Similar to the first 9, the course really hits the straps half way through starting with the 13th which directs golfers back to the ocean or sea in this case and introduces some devilish dogleg layouts to proceedings. The 14th is a remarkable Par 4 hole and one that I didn’t know anything about beforehand. Teeshot is played into a valley with the sea to the left and dog leg rounding back to the left to an elevated green. Wayward tee shots are severely punished but I guess when are they not. The elevated green is protected by wind and provides a serious examination of your game. The next two holes are perhaps the finest on the course. The 15th requires a hit over another sand dune with a gap narrower than the third. It is the most daunting tee shot I’ve ever played. Both Trent and I nailed our shots and approach shots then played to another blind elevated green on a sharp dogleg right. We both scored well on the hole. 16th is an even sharper dogleg left though its impossible to know this from the tee, I tried to cut the corner and messed it up which ruined my chances of scoring well. Lack of a course guide did not help here! We both remarked that we would have played numerous holes differently with hindsight earned at the finish. The walk to the 17th almost finished us off, another lashing from the heavens and steep ascent upwards to the last Par 3. We both messed up our shots here and again hole is penal if the green is missed. The 18th is a great closing Par 5 and provides a serene finish to proceedings contrasting with shots over oceans, sand dunes and hills. Green is protected by several pot bunkers and great to view from a distance, not so great if you land in one of them.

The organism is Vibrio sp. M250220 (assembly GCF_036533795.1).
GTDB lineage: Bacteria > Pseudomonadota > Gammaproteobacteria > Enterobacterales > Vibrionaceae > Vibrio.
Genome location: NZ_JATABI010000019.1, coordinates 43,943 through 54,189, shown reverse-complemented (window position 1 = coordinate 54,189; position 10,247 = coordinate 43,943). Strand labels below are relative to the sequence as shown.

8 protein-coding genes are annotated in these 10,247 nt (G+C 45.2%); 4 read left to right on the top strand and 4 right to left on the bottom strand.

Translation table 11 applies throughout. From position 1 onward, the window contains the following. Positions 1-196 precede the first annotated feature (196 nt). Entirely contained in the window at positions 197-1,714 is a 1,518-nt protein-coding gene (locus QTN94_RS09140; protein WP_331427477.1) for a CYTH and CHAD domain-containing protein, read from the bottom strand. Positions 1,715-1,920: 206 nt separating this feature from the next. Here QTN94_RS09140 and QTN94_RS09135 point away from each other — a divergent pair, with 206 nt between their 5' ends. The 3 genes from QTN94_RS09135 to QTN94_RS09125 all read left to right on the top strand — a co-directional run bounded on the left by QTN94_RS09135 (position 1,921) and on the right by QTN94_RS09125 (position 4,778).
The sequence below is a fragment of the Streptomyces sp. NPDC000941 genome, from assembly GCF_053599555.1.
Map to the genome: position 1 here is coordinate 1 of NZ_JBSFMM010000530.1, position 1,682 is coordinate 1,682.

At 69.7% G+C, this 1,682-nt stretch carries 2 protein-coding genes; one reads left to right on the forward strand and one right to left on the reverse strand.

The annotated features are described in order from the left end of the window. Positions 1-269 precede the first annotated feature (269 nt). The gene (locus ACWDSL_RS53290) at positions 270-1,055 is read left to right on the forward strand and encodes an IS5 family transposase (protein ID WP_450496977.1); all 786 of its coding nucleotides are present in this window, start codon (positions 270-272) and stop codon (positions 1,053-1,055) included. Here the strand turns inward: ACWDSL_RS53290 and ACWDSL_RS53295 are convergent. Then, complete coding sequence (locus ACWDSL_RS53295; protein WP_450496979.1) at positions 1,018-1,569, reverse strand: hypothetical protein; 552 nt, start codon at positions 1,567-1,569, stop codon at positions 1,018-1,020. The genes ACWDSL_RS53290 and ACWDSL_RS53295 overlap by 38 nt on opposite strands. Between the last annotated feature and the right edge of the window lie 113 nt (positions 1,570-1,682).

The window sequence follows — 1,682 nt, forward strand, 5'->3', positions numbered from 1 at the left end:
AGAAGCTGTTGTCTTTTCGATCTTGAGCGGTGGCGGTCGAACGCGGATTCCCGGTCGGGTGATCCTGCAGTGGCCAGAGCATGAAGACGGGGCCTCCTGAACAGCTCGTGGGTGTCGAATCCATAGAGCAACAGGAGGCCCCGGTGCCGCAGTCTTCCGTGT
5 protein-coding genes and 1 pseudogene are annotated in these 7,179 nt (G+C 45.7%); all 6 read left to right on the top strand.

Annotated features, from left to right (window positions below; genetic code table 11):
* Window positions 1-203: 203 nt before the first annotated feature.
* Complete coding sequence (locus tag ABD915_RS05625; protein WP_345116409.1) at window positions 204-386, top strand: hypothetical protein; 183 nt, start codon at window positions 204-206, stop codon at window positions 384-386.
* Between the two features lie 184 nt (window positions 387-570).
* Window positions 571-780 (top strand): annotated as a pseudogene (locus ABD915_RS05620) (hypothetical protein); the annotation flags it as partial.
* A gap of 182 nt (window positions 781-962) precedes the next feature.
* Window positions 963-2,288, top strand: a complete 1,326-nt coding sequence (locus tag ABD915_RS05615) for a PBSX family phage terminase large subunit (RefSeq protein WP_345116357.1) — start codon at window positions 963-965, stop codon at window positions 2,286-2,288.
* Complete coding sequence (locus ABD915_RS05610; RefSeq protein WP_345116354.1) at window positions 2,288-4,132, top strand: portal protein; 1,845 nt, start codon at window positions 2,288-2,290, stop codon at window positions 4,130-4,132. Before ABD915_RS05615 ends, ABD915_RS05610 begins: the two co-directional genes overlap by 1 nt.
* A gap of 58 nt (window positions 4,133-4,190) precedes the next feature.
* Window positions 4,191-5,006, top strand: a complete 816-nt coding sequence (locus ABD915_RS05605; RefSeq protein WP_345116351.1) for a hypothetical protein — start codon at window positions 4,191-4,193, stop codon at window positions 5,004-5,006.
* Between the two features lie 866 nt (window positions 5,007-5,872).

Was utterly spent after the round, a mix of wind, rain, mountain climbing and golf adrenaline the contributors. As always felt the disappointment upon finishing but will certainly be back at some point to play again, hopefully with old man.

Favourite hole – The 14th. Par 4s don’t get much better than this.
Hardest hole – The 16th. Perhaps controversial as the 15th is also very tough. Severe dogleg Par 4 that punishes any mistakes.

By the way apologies for the timestamps in the photos below, they aren’t even right!

DSC04209 DSC04211 DSC04212 DSC04213 DSC04214 DSC04215 DSC04216 DSC04217 DSC04218






DSC04220 DSC04221 DSC04222 DSC04223 DSC04224 DSC04225 DSC04226 DSC04227 DSC04228 DSC04229 DSC04230


DSC04231 DSC04233 DSC04234 DSC04235 DSC04236 DSC04237 DSC04238 DSC04239 DSC04240

Leave a Reply

Your email address will not be published. Required fields are marked *